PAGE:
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Zichal’s Replacement Has ‘A Big Job Ahead’ Zichal’s Replacement Has ‘A Big Job Ahead’

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Zichal’s Replacement Has ‘A Big Job Ahead’


(Alex Wong/Getty Images)

With the departure of Heather Zichal, his senior environmental adviser, President Obama loses a chief architect of his climate-change action plan, a sweeping and ambitious agenda on which he hopes to build part of his legacy.

Zichal, an energy-policy expert with deep roots in the environmental-advocacy community, has advised Obama on energy and climate issues since his first presidential campaign.


"Heather had her fingerprints on every climate and clean-energy success of this administration," said Daniel J. Weiss, a senior fellow and director of climate strategy at the Center for American Progress, a liberal think tank with close ties to the White House.

People close to Zichal said that she has been waiting for the climate-action plan to come together before leaving.

"Heather's replacement is going to have a big job ahead of them—she wrote the blueprint of the climate-action plan, and they'll have to see it through," Weiss said.


People close to the White House say they expect Obama to name Zichal's successor from within the White House. The name most commonly mentioned is her deputy, Dan Utech, who has worked on climate and clean-energy policy in the Energy Department and the Senate.

During Obama's transition from the 2008 campaign to the White House, Zichal helped craft the energy and climate portions of the president's economic-stimulus law, which injected $70 billion in fresh spending on clean-energy projects into the economy. She represented the administration in Louisiana during the 2010 gulf oil spill, and helped craft a deal with U.S. auto companies to raise vehicle fuel-economy standards.

When Obama first took office, Zichal reported directly to Obama's energy and climate-change "czar," former Clinton Environmental Protection Agency chief Carol Browner. Browner was expected to help move a sweeping climate-change bill through Congress, but after the effort failed, she stepped down in 2011. The move was widely perceived as a signal that Obama was relegating energy and climate issues to the back burner.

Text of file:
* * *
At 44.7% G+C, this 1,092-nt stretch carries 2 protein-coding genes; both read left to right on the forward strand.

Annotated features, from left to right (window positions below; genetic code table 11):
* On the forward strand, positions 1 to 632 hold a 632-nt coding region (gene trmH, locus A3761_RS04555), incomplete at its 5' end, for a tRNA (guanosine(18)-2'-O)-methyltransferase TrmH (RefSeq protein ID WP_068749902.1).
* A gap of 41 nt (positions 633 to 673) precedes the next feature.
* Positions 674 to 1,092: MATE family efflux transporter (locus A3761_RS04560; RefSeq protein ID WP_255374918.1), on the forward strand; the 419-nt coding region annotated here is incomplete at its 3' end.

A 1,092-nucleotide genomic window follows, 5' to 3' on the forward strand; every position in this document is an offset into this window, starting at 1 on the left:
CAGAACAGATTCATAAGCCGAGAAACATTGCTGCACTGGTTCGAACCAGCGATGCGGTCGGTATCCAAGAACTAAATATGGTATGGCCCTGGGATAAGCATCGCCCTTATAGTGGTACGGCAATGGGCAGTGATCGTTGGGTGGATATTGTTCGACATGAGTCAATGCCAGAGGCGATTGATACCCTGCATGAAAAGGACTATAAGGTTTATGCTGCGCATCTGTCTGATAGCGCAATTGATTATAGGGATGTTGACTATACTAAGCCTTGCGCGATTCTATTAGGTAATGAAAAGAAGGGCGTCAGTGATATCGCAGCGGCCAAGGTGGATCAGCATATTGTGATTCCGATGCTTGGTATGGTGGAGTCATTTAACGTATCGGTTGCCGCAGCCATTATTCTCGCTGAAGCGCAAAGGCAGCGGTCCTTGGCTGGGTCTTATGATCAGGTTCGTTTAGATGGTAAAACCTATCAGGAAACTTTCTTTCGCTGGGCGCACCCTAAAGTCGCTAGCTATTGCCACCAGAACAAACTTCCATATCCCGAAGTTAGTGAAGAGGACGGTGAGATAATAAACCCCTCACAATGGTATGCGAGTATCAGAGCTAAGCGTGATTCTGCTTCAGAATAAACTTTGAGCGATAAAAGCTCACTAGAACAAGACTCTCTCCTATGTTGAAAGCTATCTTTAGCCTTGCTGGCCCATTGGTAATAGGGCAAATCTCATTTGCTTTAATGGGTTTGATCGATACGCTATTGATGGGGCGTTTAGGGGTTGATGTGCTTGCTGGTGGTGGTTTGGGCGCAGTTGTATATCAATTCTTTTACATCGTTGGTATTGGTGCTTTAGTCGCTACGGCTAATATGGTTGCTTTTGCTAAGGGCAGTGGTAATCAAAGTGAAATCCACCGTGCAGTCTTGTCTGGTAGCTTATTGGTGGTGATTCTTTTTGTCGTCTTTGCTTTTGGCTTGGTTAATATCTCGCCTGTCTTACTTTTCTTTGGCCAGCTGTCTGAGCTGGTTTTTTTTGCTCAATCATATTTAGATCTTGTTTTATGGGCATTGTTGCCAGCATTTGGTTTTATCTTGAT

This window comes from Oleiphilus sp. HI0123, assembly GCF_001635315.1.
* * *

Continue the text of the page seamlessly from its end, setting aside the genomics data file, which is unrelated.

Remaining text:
Zichal then replaced Browner as the president's top energy aide, and struggled for years to bring climate issues back to the center of the administration's agenda. It was an uphill battle. During Obama's reelection campaign, his political advisers David Axelrod, Jim Messina, David Plouffe, and Dan Pfeiffer were united against her in the belief that climate change was a losing issue, politically.


But after Obama won reelection, Zichal wrote the blueprint for his aggressive climate-change agenda, unveiled in a one-hour speech in June that was hailed by some historians as the most significant address ever given by any president on an environmental issue.

Since the speech, the Obama administration has started rolling out the heart of the plan: a series of controversial EPA regulations that could freeze construction of coal-fired power plants and eventually lead to the shutdown of existing coal-fired power plants, an agenda Republicans have dubbed Obama's "war on coal." The plan also calls, in lieu of congressional action on climate change, for all the Cabinet agencies to use their executive-level authority to push through pieces of the climate and clean-energy agenda. It has been attacked by Republicans as a regulatory overreach on the part of the president.

Zichal took heat from many in the environmental community when it appeared, during the 2012 reelection campaign, that Obama had abandoned the issue of climate change. But this year, she's won praise as he now appears to have made it a focus of his second term.

"She steadied the ship and allowed the president to relaunch an incredibly ambitious and important climate-change agenda," said Paul Bledsoe, senior fellow on energy and climate at the German Marshall Fund, and former Clinton White House climate adviser. "She deserves a lot of credit for shepherding that after the debacle of 2009-2010."

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